GRAPHITE ROD BUILDING ARTICLES
by Al Campbell
Hopefully you've built a rod and are ready to fish with it by now.
Congratulations, you've accomplished more than many people accomplish in
their fly fishing lifetimes. Here's a few things you can do to protect
that new custom rod and keep it looking new for a lifetime.
First, put a little candle wax on the ferrule. Wax keeps the ferrule
from sticking and helps it stay together too. If you turn the
ferrule when you assemble it, it will fit together better and
resist separating during the cast.
Once in a while, it's a good idea to wash the rod with warm, soapy
water. It doesn't take a lot of soap, just enough to suds a little.
This will keep the rod shiny and new over its lifetime.
Always transport the rod in a protective case. More rods are broken
by transporting them uncased or during the loading-in-the-car-uncased
moments than any other time. If you use a case that allows you
to keep the reel on the rod during transportation, it will only
take a few moments to break it down and put it together again
when you move to another fishing spot.
Allow the rod to dry thoroughly after every use. If you remove
he cap from the case for a few days, or in the case of rod-reel
cases, leave it unzipped for a few days, it will have a chance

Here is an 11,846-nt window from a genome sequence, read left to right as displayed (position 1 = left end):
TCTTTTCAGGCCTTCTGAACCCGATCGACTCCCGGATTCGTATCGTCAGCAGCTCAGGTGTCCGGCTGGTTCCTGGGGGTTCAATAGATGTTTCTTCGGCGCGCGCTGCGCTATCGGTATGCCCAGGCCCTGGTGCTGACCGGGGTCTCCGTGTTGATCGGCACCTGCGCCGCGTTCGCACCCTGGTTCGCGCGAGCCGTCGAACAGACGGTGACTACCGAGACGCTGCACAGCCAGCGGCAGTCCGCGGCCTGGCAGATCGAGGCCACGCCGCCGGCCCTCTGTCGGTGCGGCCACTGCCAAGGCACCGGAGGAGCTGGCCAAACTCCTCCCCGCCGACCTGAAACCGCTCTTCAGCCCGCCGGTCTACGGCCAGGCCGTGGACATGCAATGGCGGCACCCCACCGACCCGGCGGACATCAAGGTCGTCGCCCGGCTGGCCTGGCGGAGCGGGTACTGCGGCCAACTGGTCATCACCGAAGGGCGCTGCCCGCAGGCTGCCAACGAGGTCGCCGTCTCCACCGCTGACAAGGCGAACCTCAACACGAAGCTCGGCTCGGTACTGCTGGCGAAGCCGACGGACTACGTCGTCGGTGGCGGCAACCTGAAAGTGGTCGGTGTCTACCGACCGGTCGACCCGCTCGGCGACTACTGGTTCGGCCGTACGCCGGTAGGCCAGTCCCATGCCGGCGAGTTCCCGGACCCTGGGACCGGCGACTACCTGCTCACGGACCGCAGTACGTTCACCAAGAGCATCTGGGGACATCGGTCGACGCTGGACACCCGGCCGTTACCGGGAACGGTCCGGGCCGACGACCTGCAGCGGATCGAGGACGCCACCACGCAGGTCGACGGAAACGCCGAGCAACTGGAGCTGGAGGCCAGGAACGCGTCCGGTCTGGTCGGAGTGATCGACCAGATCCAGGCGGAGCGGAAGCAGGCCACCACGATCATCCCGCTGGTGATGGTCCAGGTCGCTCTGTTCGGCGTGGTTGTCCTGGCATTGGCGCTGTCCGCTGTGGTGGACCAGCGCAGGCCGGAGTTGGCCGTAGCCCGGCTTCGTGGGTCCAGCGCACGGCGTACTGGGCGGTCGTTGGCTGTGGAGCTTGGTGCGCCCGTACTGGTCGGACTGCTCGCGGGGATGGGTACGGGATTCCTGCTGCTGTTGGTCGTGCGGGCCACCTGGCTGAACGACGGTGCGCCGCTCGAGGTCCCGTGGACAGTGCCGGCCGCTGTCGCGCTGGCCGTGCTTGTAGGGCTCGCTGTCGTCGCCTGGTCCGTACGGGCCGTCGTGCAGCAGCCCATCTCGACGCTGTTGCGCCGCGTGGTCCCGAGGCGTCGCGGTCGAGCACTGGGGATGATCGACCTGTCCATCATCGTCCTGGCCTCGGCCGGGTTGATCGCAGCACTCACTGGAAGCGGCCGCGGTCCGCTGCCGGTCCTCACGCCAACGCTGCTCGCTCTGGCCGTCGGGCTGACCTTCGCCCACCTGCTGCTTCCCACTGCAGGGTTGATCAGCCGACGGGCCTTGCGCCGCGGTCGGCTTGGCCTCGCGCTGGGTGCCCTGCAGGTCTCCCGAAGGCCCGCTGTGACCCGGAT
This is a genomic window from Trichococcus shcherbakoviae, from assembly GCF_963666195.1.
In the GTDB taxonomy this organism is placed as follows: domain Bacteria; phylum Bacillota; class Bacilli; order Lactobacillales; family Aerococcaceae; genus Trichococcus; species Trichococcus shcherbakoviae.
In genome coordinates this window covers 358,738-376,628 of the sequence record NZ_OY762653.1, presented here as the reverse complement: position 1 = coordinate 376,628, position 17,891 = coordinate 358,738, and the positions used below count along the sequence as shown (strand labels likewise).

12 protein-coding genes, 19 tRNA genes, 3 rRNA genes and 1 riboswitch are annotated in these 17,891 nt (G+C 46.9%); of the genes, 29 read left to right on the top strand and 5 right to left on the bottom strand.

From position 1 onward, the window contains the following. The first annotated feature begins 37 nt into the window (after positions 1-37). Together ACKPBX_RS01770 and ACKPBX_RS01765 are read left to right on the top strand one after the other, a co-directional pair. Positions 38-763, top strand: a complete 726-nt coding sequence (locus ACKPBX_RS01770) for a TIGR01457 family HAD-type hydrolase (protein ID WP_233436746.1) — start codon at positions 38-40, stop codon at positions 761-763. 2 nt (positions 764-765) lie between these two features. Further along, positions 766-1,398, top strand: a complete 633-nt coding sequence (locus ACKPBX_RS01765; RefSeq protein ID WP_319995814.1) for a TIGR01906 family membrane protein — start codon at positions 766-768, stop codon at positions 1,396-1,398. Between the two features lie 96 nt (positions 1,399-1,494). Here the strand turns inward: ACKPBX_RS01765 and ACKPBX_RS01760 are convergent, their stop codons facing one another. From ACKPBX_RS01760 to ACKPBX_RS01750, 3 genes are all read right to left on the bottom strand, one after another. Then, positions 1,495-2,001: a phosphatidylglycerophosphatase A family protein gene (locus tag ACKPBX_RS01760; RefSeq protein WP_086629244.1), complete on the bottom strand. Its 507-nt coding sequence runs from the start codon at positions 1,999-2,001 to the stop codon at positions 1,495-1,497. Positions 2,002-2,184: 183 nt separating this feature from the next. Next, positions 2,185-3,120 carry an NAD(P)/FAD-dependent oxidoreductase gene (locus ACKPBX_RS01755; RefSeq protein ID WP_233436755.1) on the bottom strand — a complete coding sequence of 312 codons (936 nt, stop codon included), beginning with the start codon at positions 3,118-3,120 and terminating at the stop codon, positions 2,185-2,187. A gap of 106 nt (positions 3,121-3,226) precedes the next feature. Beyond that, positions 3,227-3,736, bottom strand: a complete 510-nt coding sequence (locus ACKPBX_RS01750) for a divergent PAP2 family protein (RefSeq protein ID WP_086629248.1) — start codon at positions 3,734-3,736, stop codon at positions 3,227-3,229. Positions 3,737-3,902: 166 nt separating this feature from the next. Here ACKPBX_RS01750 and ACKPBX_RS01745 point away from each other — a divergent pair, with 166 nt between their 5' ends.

to dry out and prevent mold, mildew or swollen cork and wood.
Graphite is easily damaged by impact. Dropping your rod on a
hard surface, hitting it with a bead head or epoxy fly, or hitting
limbs during your cast will fracture the graphite. Although
your rod might not break at the time, the fractured graphite
will eventually result in rod failure. Using the rod to dislodge
a snag will often damage the rod too. Instead, grab the line and
pull the fly loose or break it off.
Use the hook keeper. Hooks are hard and usually
have barbs that will damage the guides if you hook the fly to a guide.
Hooking the fly in the cork handle is just as bad; it damages the cork
and eventually ruins the handle.
Use a good fly line. Cheap lines are abrasive and eventually 'sand'
the guides to the point that they are sharp and cut the line.
Good lines are smooth and slick so they won't damage the guides
or the finish over the thread wraps. It's a good idea to
clean the line and apply a dressing (only the ones recommended by
the manufacturer though) to prevent dirt from sanding the guides like
a cheap line can do. Never use Armor-All on you fly line; it will
damage the line and the finish of the rod blank and the guide wraps.
Heat is hard on fly rods. Never leave your fly rod in a hot car
for long periods of time. Keep it out of the sun when not in use,
this especially applies to car windows and trunks. Heat will
start to soften the resins in the rod blank and guide finish,
eventually resulting in rod failure.
Finally, have fun. Now that you have a new fly rod, get out
there and catch some fish. That's why you built it isn't it?
If you take care of your fly rod it will be a pleasant
companion for a long time.
Thanks for joining me in this series. As I mentioned last time,
I built a rod for myself while doing this series. The pictures
in this article are of the rod I built. I hope yours looks as nice
as mine. ~ Al Campbell
[ Part 1 ]
[ Part 2 ]
[ Part 3 ]
[ Part 4 ]
[ Part 5 ]
[ Part 6 ]
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